Crowd Sourcing Requirements for a Crew Scheduling System
I am a big fan of Southwest Airlines (SWA) and fly SWA frequently. However, it appears that SWA dropped the ball big-time in connection with the storms of late December / early January resulting in thousands of cancelled flights, egregiously late departures and arrivals, missed connections and stranding thousands of passengers across SWA’s flight network.
Generally, I would attribute this debacle to bad weather. In my book Mastering Business Chaos, I even give a shoutout to passenger airlines in general [P. 155 – Ode to the Airlines!]
“Let me interject here to advocate a bit for the airlines. I am a frequent flyer. From my experience, it is amazing how well the airline industry “runs” in an extremely chaotic environment. There are so many moving parts in the airline industry! There are different types of equipment, different flight crews across the world, international schedules and time zones, multiple languages, FAA regulations and inclement weather (even volcanic ash) – the list is long.
To me, the airline industry does an excellent job of mastering their particular chaos. Despite all these moving parts, many of which are completely out of their control, the airlines achieve solid consistent results across a wide range of metrics such as on-time arrival, departure and flight safety.”
However, after reading numerous articles regarding the SWA scheduling debacle, it appears that weather was the proximate cause, but the root cause appears to be SWA’s dated crew scheduling processes and an antiquated Crew Scheduling System (CSS) – which appears, among other issues, to lack sufficient sophisticated functionality to deal with scheduling stress in SWA’s complex flight network structure.
This is surprising to me. From a customer/passenger perspective, I view SWA as a tightly organized and well operated machine. The flight turnarounds are quick, typically depart and arrive on time, the planes are clean and modern (for the most part) and the gate and flight crews are knowledgeable, friendly, and customer service oriented.
However, as Warren Buffet once said, “It’s only when the tide goes out do you discover who’s been swimming naked.” And in this case, the tide was a prolonged severe weather system. The prolonged severe weather system exposed that behind SWA’s pristine outward appearance there are deep operational and IT issues – at least in connection with crew scheduling processes and supporting information technology.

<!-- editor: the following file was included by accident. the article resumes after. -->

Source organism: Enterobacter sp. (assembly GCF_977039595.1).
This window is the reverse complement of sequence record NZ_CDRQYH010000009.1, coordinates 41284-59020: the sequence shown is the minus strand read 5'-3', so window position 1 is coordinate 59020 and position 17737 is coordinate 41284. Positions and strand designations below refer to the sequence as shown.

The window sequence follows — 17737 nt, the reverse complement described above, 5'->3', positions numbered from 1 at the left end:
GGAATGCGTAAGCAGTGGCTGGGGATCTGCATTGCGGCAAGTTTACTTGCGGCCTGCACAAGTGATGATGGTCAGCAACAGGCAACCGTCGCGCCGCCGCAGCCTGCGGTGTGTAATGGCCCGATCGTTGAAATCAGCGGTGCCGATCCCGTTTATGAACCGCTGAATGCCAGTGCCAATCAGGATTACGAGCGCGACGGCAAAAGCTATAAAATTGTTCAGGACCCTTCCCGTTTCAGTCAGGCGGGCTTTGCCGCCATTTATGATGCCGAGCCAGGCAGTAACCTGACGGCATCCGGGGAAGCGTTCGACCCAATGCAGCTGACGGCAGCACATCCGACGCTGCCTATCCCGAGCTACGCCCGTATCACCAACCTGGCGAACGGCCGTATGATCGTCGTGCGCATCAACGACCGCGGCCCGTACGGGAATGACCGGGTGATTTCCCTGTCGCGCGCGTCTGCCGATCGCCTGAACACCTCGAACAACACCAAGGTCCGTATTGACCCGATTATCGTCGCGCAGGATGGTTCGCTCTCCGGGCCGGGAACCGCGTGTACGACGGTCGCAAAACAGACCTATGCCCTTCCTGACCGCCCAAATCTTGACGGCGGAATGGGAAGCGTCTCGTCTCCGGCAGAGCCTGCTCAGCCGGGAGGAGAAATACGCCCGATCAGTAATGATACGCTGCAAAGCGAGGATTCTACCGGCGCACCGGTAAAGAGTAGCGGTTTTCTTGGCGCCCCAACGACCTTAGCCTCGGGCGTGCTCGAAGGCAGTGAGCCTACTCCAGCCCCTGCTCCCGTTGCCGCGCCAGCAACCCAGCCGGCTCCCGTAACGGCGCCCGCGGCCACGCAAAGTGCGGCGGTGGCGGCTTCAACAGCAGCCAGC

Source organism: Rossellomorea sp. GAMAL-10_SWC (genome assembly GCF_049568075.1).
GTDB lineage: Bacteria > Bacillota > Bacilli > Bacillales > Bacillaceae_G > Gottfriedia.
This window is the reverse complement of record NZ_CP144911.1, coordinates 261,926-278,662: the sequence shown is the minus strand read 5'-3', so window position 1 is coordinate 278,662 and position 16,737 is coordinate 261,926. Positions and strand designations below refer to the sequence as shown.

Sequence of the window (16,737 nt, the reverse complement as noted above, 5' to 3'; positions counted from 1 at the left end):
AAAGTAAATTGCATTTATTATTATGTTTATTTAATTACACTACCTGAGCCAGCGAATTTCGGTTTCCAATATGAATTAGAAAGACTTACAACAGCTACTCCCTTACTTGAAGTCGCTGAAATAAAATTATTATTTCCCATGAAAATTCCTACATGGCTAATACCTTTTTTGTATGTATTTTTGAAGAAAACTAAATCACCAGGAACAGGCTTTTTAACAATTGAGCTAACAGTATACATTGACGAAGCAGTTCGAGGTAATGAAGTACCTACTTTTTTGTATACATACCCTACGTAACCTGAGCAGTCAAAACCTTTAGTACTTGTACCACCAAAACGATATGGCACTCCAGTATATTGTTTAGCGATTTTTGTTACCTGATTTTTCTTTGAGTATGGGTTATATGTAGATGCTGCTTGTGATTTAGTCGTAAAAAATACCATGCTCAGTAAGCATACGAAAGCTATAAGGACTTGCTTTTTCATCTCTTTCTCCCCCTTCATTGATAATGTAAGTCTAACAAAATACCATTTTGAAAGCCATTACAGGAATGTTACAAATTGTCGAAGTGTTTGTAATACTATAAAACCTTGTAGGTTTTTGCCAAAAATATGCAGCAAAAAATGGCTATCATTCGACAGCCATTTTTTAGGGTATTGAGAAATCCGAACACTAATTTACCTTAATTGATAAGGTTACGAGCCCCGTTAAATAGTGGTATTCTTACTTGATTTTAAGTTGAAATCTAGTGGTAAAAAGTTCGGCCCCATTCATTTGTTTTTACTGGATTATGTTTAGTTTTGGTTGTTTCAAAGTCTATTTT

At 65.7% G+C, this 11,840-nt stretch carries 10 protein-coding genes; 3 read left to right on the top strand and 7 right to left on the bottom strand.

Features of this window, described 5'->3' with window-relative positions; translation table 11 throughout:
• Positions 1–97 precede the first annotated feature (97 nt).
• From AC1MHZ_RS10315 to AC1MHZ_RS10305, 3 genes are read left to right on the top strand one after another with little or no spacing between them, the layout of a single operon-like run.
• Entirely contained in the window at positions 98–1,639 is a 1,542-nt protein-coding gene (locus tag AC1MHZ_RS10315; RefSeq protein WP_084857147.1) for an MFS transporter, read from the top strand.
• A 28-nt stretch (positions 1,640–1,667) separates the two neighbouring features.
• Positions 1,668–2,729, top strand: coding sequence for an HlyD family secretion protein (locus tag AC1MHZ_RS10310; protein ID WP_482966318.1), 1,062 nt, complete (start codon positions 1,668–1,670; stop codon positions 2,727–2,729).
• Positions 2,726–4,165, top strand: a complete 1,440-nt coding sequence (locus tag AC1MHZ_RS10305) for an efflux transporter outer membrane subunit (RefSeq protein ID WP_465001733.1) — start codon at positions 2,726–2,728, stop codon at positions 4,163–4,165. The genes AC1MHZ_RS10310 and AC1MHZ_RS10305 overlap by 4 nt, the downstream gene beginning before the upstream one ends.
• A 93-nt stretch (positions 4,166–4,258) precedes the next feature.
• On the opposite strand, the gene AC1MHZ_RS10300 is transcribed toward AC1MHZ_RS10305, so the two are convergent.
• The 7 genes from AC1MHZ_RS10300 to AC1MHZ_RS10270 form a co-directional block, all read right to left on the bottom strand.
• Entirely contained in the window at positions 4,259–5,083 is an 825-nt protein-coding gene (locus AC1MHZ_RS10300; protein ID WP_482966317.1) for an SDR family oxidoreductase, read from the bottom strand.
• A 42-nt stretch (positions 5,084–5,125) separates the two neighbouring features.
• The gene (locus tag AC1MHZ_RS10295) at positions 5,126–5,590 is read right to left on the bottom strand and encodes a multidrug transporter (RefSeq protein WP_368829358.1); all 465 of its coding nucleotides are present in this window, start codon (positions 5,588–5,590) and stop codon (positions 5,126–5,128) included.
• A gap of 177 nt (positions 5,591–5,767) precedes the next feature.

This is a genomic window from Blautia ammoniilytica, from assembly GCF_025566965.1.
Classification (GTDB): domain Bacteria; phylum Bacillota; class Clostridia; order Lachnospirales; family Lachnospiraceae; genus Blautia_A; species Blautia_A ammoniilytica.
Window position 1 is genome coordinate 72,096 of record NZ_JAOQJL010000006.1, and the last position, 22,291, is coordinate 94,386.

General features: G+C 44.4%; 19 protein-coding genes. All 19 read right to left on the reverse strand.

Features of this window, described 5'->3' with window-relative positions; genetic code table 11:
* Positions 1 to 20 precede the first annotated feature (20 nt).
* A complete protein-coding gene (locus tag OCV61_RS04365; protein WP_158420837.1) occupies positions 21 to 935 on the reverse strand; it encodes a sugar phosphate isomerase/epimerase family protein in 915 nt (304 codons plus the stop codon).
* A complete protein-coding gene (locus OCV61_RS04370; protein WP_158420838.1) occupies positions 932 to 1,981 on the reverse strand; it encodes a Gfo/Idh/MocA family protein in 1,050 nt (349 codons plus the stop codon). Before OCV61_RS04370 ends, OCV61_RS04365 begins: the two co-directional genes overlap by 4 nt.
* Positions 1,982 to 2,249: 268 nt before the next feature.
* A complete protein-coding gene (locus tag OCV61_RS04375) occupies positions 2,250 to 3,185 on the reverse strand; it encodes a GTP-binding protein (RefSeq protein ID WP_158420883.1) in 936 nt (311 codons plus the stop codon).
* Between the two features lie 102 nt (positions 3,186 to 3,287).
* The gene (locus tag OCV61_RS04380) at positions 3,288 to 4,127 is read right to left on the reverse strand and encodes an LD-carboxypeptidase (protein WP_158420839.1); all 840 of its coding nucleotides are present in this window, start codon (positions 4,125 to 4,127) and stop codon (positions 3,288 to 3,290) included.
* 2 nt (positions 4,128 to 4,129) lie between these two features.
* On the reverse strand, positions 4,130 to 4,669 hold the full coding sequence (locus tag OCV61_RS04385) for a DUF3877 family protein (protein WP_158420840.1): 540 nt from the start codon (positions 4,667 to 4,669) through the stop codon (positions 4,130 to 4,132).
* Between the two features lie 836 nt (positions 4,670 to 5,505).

SWA provides excellent customer value and has deep customer loyalty – very difficult to achieve in today’s commoditized business ecosystem. However, if the systemic business process and IT modernization issues are not addressed, SWA runs the risk of losing that deep customer loyalty and being viewed by customers as just another tone-deaf dysfunctional airline.
For those of you that also Luv SWA and/or are interested and intrigued by the complexity of the business requirements that enable effective, efficient, agile management of crew scheduling, I recently conducted a 3-part webinar series, primarily as a learning opportunity, focused on the critical thinking associated with complex requirements:
Part 1: Develop a basic conceptual data model to support crew scheduling.
Part 2: Identify key/core transactional and business data analytic requirements for crew scheduling.
Part 3: Identify and run critical scenarios to validate the requirements for managing crew scheduling
The objective of this 3-part series is to provide a learning opportunity to improve critical thinking regarding complex requirements. Group collaboration is essential to identifying and analyzing business rules and requirements – this is where the critical thinking occurs.
Videos of the 3-part series are now available at https://www.inteqgroup.com/iluvswa
Best regards – James